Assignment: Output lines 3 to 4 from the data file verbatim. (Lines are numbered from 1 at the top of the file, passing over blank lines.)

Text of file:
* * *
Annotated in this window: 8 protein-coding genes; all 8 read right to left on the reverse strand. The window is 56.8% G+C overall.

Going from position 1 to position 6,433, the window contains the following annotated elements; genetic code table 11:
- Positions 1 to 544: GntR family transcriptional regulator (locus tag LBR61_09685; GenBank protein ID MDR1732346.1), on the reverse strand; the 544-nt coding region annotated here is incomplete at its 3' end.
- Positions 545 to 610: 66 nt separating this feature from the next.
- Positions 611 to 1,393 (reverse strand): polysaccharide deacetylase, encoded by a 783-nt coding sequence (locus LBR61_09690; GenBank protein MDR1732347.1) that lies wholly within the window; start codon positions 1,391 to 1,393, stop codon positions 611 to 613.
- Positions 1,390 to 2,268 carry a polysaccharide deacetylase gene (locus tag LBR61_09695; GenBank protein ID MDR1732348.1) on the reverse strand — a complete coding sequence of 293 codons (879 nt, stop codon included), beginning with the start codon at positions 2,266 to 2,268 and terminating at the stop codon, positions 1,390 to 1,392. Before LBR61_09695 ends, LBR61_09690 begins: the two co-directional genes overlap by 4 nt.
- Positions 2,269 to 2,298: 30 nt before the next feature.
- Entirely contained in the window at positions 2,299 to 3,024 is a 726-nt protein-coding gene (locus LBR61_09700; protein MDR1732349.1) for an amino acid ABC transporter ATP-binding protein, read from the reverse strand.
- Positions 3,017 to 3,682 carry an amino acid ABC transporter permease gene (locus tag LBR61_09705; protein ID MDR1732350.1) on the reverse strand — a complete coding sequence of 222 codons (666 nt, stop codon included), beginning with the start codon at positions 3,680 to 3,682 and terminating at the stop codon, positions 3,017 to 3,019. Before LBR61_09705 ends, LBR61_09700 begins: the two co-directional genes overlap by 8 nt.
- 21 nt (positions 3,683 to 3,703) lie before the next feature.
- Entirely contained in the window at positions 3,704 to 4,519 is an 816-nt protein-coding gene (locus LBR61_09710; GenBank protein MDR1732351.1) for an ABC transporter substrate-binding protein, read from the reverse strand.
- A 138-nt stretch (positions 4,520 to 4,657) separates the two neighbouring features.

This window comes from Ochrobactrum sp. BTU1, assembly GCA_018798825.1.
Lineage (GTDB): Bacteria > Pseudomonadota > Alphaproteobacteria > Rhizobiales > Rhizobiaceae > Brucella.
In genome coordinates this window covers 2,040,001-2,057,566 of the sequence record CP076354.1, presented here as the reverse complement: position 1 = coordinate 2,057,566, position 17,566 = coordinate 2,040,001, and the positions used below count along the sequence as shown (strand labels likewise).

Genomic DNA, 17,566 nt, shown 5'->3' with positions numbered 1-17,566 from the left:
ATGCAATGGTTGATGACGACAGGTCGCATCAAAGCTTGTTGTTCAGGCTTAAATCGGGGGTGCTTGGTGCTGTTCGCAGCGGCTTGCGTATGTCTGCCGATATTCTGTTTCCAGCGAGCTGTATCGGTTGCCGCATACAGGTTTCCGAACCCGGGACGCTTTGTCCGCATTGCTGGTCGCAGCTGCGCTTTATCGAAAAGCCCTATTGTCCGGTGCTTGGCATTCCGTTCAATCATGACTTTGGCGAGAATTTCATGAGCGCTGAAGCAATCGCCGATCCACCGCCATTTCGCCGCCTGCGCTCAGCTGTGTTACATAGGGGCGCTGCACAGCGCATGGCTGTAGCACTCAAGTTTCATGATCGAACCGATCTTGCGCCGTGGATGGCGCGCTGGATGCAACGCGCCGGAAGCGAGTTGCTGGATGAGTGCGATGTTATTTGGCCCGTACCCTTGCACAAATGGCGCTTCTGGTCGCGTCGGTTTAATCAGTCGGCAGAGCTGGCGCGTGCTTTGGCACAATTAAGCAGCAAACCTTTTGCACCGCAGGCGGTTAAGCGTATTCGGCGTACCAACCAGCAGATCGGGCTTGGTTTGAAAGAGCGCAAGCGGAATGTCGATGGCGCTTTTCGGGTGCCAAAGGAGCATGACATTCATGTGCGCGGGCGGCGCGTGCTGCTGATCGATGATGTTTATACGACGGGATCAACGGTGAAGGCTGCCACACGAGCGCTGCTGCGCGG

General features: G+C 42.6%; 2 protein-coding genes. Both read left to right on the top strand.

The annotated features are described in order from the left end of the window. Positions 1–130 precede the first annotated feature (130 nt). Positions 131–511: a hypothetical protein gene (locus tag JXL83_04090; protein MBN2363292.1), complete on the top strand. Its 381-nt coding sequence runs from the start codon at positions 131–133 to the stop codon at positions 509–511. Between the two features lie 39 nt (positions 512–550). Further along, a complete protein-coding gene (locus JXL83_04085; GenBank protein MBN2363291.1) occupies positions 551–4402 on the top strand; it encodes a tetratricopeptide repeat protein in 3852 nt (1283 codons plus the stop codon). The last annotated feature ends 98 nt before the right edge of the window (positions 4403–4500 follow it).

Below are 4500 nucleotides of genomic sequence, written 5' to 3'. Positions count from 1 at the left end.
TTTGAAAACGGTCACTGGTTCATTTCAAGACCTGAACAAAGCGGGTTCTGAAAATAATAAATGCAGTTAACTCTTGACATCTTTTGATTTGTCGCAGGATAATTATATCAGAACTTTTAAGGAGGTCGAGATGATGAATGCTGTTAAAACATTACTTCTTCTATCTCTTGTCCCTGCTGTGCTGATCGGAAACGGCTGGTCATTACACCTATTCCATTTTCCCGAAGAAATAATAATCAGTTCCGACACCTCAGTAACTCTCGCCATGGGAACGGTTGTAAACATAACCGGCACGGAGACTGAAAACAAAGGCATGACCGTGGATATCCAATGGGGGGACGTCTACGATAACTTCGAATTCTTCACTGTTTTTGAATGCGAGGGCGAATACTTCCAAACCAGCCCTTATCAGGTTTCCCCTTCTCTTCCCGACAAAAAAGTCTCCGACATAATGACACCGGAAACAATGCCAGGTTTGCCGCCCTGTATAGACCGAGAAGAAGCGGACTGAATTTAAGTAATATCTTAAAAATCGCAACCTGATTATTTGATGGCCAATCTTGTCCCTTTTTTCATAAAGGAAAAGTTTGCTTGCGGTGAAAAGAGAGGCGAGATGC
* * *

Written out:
- Positions 1 to 544: GntR family transcriptional regulator (locus tag LBR61_09685; GenBank protein ID MDR1732346.1), on the reverse strand; the 544-nt coding region annotated here is incomplete at its 3' end.
- Positions 545 to 610: 66 nt separating this feature from the next.